Three-part mini-series set during three different eras in a single room of an odd hotel where employees never age. Every story has a slight twist to it, but the stories are mostly dialogue-heavy psychological or relationship dramas.
Clark Heathcliff Brolly,
Camilla Overbye Roos,
The performer of Twin Peaks theme Julee Cruise's experimental concert film, which opens with a short intro where a man breaks up with his girl over the phone, which devastates her. The concert is set in her nightmarish subconscious mind.
A 14-year-old video enthusiast is so caught up in film fantasy that he can no longer relate to the real world, to such an extent that he commits murder and records an on-camera confession for his parents.
40 international directors were asked to make a short film using the original Cinematographe invented by the Lumière Brothers, working under conditions similar to those of 1895. There were three rules: (1) The film could be no longer than 52 seconds, (2) no synchronized sound was permitted, and (3) no more than three takes. The results run the gamut from Zhang Yimou's convention-thwarting joke to David Lynch's bizarre miniature epic. Written by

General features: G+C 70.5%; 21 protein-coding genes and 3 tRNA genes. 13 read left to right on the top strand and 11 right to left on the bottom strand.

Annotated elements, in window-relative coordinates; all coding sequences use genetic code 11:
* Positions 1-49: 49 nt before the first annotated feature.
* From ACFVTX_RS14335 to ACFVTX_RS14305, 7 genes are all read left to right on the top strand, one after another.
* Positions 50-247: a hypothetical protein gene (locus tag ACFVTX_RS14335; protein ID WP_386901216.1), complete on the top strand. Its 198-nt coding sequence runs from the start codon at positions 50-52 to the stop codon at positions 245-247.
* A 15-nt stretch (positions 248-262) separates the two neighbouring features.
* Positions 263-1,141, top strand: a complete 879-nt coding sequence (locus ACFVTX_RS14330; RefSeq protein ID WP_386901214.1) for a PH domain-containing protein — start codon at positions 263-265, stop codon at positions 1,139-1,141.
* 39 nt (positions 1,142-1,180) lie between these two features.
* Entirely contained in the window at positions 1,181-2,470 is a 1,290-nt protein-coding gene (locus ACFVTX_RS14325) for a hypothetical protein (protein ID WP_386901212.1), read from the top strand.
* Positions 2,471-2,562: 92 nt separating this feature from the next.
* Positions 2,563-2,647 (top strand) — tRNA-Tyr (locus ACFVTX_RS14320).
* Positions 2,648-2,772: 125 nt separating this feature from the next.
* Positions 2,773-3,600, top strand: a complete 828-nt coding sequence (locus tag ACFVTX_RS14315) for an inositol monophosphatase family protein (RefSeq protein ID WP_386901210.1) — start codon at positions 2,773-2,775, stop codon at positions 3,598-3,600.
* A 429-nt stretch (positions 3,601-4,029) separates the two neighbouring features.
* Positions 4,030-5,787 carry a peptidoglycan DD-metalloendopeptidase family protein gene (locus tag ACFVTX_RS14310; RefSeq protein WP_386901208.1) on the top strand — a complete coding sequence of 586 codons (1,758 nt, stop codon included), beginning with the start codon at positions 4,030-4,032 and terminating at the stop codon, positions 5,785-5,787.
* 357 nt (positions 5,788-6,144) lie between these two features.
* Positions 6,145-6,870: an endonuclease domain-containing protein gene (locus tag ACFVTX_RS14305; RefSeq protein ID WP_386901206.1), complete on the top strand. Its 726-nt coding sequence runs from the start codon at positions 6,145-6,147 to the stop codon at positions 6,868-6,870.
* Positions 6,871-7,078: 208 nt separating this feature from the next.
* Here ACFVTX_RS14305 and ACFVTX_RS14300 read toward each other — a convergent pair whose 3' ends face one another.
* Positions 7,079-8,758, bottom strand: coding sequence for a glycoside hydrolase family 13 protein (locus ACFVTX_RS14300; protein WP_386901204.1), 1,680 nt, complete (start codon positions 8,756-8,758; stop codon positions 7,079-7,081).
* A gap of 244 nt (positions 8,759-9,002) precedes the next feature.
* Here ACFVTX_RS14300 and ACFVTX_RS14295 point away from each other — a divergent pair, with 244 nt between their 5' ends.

Mike D'Angelo <email@example.com>
This video was given to me by a friend who knows that I look at film not merely as entertainment, but art as well. This project with its 40-odd 50 second vignettes done by a mix of directors of varying talents and celebrity, using an antiquated camera, gives an opportunity to see snapshots of their work as pure art. All of them are at least passable, with over half being very, very good. A few of them are truly outstanding, the most notable being Andre Konchalovsky's gem on life, death, temporality and nature. David Lynch's segment is a close second. I highly recommend this to any serious student of film as art.
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